Brightest Day #0 (2010)

Brightest Day #0 (June, 2010)
“Carpe Diem”
Writers – Geoff Johns & Peter J. Tomasi
Penciller – Fernando Pasarin
Inkers – John Dell, Cam Smith, Prentis Rollins, Dexter Vines & Art Thibert
Colors – Aspen MLT’s Peter Steigerwald w/Beth Sotelo
Letterer – Nick J. Napolitano
Assistant Editor – Rex Ogle
Associate Editor – Adam Schlagman
Editor – Eddie Berganza
Cover Price: $3.99

Welcome everyone to… Brightest May!  Where we’re going to spend the month revisiting the last time I felt positive and excited about DC Comics’ direction!

Now, I’m planning for this to go all the way through May… but, ya know… things happen.  I might get burned out on the concept a week or two in.  It’s unlikely that’ll happen… but worth mentioning.  We’ll just play it by ear.

Brightest Day was when I made my “grand return” to DC Comics fandom after a little while away.  I’ve mentioned it before, but in 2008 I lost my job… and the Christate was anything but “Palatial”.  I actually lost the damn thing!  Needless to say, comics weren’t anywhere near a priority at the time.

When things began to turn around, DC Comics was just wrapping up something called Blackest Night.  I gave it one look, figured it would cost me an arm and a leg to get caught up… and turned my attention back to Marvel.  Well, it wasn’t too terribly long before the siren song of DC Comics brought me back over.

This… I dunno, “initiative” (I guess?) felt fresh, after years of darkening the DC Universe… there was finally some light.  Heroes were hopeful… and it felt as though we were actually headed somewhere.  Ya know, because DC told us as much.

That’s another thing we’ll be looking at as we work through the month.  Brightest Day led to the grand cosmic toilet flush of 2011.  Of course DC will tell you that was the plan all along… I think as we re-familiarize ourselves with Brightest Day we’ll be able to mythbust the hell out of that.

Anyhoo… I hope you’ll join me this month for our trek through an odd, wonderful, and frustrating time in semi-recent DC Comics history.

Don’t you dare be sour… we open on a new day.  The kind of day where a baby bird might make their first overtures toward leaving the nest… a day where it might be too soon for such a thing.  The poor bird plummets from the tree, and bonks its tiny head against a tombstone.  Not just any tombstone, however… the tombstone of Boston Brand, the not-so Deadman.

Brand lets loose with a sledgehammer, destroying his tombstone… and questioning his new lot in “life”.  Since the white ring found him, he’s feeling all those “human” things that the rest of us mere mortals find ourselves putting up with every day… achy legs, hunger… stuff like that.  He kneels down and picks up the baby bird… and in a flash of light, it comes back to life!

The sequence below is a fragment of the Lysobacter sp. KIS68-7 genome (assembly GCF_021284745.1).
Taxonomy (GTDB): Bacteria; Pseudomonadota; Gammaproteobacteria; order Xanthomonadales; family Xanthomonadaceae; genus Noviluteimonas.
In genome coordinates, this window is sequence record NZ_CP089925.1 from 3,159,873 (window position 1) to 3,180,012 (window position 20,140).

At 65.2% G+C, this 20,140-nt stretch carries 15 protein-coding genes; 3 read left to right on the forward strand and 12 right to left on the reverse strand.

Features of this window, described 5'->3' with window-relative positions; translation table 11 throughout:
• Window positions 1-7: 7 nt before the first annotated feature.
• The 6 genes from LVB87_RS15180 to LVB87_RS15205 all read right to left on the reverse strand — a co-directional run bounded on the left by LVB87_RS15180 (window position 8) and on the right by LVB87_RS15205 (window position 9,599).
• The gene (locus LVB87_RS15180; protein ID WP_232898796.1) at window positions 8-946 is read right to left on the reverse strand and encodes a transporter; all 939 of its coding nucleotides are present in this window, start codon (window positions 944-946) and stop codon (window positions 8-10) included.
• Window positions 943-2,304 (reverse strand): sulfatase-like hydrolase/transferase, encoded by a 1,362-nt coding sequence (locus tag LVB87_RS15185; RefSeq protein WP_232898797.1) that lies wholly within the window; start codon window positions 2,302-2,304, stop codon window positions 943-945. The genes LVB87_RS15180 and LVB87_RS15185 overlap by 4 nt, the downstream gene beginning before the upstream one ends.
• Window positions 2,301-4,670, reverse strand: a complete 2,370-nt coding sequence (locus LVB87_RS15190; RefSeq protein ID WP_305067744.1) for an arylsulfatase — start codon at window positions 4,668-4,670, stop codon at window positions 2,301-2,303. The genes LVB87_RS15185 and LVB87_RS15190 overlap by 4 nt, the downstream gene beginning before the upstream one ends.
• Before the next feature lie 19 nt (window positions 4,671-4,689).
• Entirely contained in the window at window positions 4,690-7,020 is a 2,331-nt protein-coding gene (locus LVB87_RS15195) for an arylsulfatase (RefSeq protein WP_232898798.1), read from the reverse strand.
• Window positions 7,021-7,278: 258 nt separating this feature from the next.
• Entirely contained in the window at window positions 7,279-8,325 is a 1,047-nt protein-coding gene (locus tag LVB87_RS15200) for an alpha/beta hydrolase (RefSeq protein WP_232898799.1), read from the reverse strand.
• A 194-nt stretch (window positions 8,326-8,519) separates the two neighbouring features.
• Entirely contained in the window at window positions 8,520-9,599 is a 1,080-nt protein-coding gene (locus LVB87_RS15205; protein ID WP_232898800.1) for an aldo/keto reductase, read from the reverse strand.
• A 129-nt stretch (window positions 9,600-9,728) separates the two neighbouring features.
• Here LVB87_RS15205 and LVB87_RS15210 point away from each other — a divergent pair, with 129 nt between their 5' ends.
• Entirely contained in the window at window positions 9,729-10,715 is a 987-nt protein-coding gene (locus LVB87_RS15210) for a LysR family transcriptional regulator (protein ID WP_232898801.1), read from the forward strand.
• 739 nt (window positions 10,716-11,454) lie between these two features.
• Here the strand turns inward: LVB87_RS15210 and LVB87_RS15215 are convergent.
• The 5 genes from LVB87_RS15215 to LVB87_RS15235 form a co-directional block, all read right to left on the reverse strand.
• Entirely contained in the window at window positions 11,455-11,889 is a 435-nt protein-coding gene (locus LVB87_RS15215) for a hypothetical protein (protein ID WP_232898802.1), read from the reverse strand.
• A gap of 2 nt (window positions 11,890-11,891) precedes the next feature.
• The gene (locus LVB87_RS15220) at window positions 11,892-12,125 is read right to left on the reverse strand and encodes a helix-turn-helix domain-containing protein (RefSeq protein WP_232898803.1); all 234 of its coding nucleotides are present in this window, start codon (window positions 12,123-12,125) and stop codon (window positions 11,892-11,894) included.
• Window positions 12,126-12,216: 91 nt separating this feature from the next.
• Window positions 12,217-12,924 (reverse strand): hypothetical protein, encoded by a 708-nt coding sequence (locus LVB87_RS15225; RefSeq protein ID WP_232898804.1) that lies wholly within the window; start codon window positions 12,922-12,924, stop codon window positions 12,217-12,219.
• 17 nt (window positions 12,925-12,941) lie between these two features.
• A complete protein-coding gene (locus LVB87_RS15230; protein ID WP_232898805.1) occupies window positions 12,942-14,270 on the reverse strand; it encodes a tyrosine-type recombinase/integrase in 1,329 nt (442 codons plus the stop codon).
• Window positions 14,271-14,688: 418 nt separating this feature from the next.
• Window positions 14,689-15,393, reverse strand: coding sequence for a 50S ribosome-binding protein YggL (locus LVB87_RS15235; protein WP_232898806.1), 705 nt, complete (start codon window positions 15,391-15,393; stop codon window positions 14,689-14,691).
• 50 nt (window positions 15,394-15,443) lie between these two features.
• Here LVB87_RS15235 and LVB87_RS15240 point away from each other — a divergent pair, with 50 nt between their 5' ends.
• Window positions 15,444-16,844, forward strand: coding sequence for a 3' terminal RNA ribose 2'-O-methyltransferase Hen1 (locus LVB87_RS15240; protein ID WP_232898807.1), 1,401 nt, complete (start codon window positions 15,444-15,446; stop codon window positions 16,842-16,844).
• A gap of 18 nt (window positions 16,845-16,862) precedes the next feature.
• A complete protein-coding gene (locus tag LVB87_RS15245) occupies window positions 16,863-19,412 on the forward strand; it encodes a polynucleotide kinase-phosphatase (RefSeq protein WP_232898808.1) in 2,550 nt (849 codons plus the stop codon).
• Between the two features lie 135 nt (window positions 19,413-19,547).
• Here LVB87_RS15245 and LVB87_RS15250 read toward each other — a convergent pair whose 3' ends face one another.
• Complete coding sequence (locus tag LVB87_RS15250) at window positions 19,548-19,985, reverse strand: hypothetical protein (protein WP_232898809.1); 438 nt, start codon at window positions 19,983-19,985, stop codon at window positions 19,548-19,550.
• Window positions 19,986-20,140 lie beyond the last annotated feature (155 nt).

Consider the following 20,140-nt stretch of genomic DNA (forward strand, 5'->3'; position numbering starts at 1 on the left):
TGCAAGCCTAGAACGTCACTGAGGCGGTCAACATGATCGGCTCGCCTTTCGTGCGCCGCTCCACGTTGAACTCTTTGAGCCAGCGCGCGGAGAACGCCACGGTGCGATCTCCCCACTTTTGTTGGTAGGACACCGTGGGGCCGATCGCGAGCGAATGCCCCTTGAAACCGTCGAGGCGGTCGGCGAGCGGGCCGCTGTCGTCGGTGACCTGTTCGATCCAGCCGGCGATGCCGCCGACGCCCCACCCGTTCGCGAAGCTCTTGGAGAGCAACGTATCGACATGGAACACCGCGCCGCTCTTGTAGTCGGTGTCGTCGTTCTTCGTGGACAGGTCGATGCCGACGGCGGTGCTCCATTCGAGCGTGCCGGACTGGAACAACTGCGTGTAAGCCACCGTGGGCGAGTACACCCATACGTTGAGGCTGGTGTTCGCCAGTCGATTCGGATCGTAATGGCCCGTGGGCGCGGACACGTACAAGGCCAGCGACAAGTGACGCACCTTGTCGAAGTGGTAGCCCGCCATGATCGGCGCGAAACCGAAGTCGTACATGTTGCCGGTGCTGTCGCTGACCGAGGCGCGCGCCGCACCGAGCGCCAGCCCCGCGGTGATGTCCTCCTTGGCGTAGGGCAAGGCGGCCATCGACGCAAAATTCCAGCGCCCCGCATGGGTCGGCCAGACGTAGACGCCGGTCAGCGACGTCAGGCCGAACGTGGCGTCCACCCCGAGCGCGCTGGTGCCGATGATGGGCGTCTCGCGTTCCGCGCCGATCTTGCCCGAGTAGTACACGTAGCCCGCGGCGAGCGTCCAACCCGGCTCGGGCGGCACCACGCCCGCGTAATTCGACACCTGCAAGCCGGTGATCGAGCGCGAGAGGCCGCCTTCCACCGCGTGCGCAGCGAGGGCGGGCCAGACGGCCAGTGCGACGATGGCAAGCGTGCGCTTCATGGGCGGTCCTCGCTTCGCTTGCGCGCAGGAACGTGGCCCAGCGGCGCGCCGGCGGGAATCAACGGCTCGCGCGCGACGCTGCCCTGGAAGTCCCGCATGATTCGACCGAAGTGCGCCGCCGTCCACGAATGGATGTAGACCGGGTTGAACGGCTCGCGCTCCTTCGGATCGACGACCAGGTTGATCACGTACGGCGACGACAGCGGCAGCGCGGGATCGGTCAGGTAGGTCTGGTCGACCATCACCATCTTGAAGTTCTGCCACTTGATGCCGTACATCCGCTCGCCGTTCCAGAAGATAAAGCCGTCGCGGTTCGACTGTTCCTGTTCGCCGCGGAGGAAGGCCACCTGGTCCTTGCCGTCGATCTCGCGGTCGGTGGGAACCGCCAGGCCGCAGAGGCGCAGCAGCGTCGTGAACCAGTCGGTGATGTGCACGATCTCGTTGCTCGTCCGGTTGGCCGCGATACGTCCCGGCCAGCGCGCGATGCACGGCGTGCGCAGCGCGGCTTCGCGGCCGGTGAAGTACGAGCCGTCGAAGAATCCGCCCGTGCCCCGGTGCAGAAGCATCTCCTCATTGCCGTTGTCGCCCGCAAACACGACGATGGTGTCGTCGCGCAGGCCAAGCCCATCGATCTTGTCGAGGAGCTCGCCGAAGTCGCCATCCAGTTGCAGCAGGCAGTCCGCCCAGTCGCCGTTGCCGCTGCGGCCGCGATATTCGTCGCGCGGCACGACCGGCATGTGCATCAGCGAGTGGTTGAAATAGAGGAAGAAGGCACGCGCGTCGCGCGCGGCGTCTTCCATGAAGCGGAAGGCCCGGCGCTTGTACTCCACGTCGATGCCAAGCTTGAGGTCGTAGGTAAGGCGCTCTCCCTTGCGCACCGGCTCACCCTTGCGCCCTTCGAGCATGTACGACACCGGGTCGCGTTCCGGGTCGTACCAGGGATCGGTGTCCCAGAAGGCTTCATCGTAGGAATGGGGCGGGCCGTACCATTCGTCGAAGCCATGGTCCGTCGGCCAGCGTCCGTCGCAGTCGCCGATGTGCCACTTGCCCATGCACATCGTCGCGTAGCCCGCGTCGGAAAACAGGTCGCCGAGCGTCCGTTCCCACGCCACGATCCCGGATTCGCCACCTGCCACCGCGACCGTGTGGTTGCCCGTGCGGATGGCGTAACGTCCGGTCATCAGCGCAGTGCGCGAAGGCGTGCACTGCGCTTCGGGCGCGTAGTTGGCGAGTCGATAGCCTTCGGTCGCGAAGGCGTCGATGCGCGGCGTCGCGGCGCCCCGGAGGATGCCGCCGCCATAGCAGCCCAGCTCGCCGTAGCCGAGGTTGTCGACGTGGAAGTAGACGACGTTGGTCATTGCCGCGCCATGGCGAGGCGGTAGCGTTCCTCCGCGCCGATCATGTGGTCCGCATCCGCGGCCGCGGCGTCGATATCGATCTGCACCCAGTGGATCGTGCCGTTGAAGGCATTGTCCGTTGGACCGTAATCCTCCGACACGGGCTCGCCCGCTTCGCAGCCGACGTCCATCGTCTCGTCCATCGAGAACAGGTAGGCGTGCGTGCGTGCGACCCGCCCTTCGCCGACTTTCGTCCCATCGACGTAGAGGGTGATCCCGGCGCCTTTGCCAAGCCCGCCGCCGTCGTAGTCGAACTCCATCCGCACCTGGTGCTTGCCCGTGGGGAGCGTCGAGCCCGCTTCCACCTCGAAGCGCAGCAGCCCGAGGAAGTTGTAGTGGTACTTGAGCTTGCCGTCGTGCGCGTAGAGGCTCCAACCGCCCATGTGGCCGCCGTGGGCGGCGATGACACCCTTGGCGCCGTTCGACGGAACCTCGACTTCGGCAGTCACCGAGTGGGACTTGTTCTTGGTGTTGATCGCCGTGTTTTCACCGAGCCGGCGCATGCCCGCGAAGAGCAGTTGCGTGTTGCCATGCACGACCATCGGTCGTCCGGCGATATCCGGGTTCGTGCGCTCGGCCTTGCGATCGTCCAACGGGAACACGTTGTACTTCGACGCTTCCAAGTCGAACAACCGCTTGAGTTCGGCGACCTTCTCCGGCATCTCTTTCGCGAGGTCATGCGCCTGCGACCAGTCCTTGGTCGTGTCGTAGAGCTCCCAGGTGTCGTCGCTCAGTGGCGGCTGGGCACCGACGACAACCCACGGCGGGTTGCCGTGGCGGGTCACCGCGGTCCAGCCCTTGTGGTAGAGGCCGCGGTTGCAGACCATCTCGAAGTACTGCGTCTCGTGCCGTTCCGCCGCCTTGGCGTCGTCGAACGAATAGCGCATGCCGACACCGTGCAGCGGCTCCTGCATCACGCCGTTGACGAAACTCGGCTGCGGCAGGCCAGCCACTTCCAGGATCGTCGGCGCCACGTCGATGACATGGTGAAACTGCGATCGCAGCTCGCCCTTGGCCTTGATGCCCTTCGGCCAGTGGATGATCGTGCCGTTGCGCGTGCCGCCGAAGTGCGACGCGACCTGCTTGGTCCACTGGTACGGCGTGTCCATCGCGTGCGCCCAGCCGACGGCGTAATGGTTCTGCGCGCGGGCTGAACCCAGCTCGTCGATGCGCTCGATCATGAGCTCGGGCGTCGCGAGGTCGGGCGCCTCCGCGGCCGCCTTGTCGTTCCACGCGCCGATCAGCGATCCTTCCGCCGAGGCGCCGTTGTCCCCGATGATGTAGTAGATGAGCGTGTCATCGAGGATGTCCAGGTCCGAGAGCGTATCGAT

Then… the white ring speaks.  It asks Deadman for help, while bathing him in white.  Brand’s original death would occur in his first-appearance, Strange Adventures #205 (October, 1967).

We shift scenes to the Amnesty Bay Lighthouse, where Mera has begun to stir from her slumber.  She heads outside to find the recently revivified Aquaman watching the sunrise.  Aquaman had died sometime during the Infinite Crisis/One Year Later deal.  He wonders why he was chosen… when Garth and Tula remained dead.  I mean, the easy answer is “those characters couldn’t support their own feature, much less title”… but, I get what he means.

Mera attempts to entice him into into going for a swim… but Arthur just can’t shake an ominous feeling.  As he sits down on the dock, Deadman appears.

Next stop, Iron Heights Penitentiary, where Deadman materializes before the cell of Eobard Thawne, who had also been brought back to life.  Thawne was killed way back in Flash #325 (September, 1983) in the story that would send that title into the never-ending Trial of the Flash.  Brand considers what this could mean.  Why would the ring choose a psychopath?

At that very moment, the Flash arrives at Iron Heights to check in with yet another returning villain… Captain Boomerang (Digger Harkness).  This Captain died during Identity Crisis.  Barry’s not completely sure how to approach him.  Digger ensures him that he won’t waste this opportunity.